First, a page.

Ground Source Heat Pumps explained

A Ground Source Heat Pump (GSHP) is another example of a renewable energy system you can have in your home. But what do you need for a GSHP, what are the advantages and disadvantages and do you really save money with them?

How do they work?

It captures heat from the ground which is then released into another location – a house or building – where it can be used for space or water heating. This process works year-round, due to a constant ground temperature of between 8-12C.

Ground Source Heat Pumps explained

GSHP’s extract the heat through a series of loops buried underground. This is absorbed at low temperatures into a fluid inside a loop of pipe (a ground loop) buried underground. The fluid then passes through a compressor that raises it to a higher temperature (between 40-50°C), which can then be transferred to the water in your heating and hot water system via a heat exchanger.

Electricity is needed to power the compressor meaning GSHP is not completely carbon neutral. But, in the right conditions, GSHP can turn 1 kWh of electricity into 3 or 4 kWh of heat energy so they can be a good way to reduce carbon emissions from heating, especially if you source the electricity needed from a renewable source such as solar panels (LINK).

What do you need for a heat pump?

Ground source heat pumps require a large area as the horizontal array is laid usually approximately 1m deep. What’s more, allow 500m2 for a 10kW heat pump in clay soil, and twice that for sandy soil. Permitted development rights allow for ground source heat pumps to be installed without the need for planning permission, providing certain conditions are met. We would recommend checking with your local authority for further advice on planning.

A typical GSHP is the size of a large fridge, so you can have it installed in the house or in an outbuilding; however it is preferable to put the pump close to the collector pipes.

What are the advantages and disadvantages of ground source heat pumps?

Ground Source Heat Pumps explained

The benefits of GSHP are:

  • It could lower your fuel bills, especially if you replace more expensive fuel heating, such as oil.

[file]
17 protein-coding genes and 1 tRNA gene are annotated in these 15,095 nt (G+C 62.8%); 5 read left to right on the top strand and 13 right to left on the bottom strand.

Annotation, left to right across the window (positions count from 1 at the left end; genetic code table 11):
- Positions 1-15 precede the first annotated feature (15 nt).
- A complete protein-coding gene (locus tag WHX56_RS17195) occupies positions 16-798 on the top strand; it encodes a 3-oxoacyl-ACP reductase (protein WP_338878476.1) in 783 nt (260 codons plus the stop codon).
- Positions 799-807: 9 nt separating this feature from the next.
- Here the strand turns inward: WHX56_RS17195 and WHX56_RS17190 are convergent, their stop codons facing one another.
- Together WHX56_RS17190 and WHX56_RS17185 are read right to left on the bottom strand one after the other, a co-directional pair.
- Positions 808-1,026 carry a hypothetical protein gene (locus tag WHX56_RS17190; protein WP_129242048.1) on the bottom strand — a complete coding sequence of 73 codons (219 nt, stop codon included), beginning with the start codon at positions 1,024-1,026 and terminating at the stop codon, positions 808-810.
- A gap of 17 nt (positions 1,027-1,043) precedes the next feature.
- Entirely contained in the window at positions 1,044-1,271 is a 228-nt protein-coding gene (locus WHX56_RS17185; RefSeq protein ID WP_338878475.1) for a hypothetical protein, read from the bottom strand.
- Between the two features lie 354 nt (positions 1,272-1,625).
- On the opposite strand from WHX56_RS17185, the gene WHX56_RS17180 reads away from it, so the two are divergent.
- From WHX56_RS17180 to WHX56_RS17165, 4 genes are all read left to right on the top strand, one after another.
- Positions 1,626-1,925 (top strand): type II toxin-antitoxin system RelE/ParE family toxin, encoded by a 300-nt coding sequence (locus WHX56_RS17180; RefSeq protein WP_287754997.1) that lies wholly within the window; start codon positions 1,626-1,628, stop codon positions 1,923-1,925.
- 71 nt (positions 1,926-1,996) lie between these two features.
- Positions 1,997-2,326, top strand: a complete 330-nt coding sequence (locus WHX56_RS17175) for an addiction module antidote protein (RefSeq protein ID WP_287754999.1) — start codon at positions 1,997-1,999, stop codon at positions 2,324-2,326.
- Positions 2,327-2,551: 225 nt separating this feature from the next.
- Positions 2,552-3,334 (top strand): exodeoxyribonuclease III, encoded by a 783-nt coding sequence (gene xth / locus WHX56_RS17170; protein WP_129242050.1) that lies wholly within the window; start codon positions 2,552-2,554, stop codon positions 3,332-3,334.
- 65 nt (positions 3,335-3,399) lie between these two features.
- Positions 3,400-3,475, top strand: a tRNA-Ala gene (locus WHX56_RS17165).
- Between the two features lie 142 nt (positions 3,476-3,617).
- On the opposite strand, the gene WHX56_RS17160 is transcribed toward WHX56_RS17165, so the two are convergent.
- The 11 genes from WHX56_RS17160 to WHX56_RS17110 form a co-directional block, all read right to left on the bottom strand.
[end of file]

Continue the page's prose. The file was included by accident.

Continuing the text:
• There’s minimal maintenance required
  • GSHP are sometimes more energy efficient than Air Source Heat Pumps (LINK to ASHP explained)
  • There’s a potential income opportunity from the Renewable Heat Incentive (RHI)
  • Ideal system for underfloor heating and radiators
  • Dramatically reduce carbon emissions

The drawbacks of GSHP are:

  • Space – do you have room to dig trenches for the loops?
  • The heat they deliver is 40-50°C compared to Gas at 60-70°C
  • If retrofitting to an existing house, some radiators may need to be upgraded

Are Ground Source Heat Pumps noisy?

This a common question for those considering installing GSHPs and the answer is that noise isn’t a problem. Although there are some components to a GSHP that makes noise, they are less noisy than an old oil boiler. As an example, if you stand one metre away from where the pump is installed, the decibel level is around 41, similar to a conversation decibel level.

Ground Source Heat Pumps explained

How much does it cost to install ground source heat pump?

Typically, a GS

HP costs start from £15,000 to install (excluding groundworks), although prices vary considerably depending on the size of the system. This initial cost will be offset by the reduction in fuel bills. An investment in a GSHP system is an investment for the long term; the groundworks have a design life of 100 years and the GSHP itself has a life longer than any combustion boiler.

As a GSHP uses a small amount of electricity, if you have solar PV panels then the running costs will be even lower.

Do you really save money with a heat pump?

Savings depend on what system you use now, along with many other factors including your typical energy usage and insulation of your house. Taking into consideration a well-insulated four-bedroom detached home, over a year these are the savings you could make:

  • £475-535 from an old (G-rated) gas boiler
  • £1,210-1,485 from old electric storage heaters
  • £995-1,145 from an old (G-rated) LPG boiler
  • £695-805 from an old (G-rated) oil boiler

Reference: Energy Saving Trust

Not only do you save money, but also on CO2. Per year you can save up to:

  • 2,900-3,300kg on a gas boiler
  • 3,500-4,000kg on an LPG boiler
  • 4,300-5,200kg on an electric system
  • 6,200-7,300kg on a G-rated oil boiler

Reference: Centre for Sustainable Energy

Successful use of HP depends on a variety of factors not least the efficiency of the building itself and what other source of fuel you have available. GSHP’s tend to be better suited to new-build homes, as they can be planned as part of the construction process. However, GSHP are available to anyone with enough land space for installation.

Visit our website for more information on Domestic or Commercial installations. For any queries you may have on Ground Source Heat Pumps give us a call on 01522 803 854 or email us at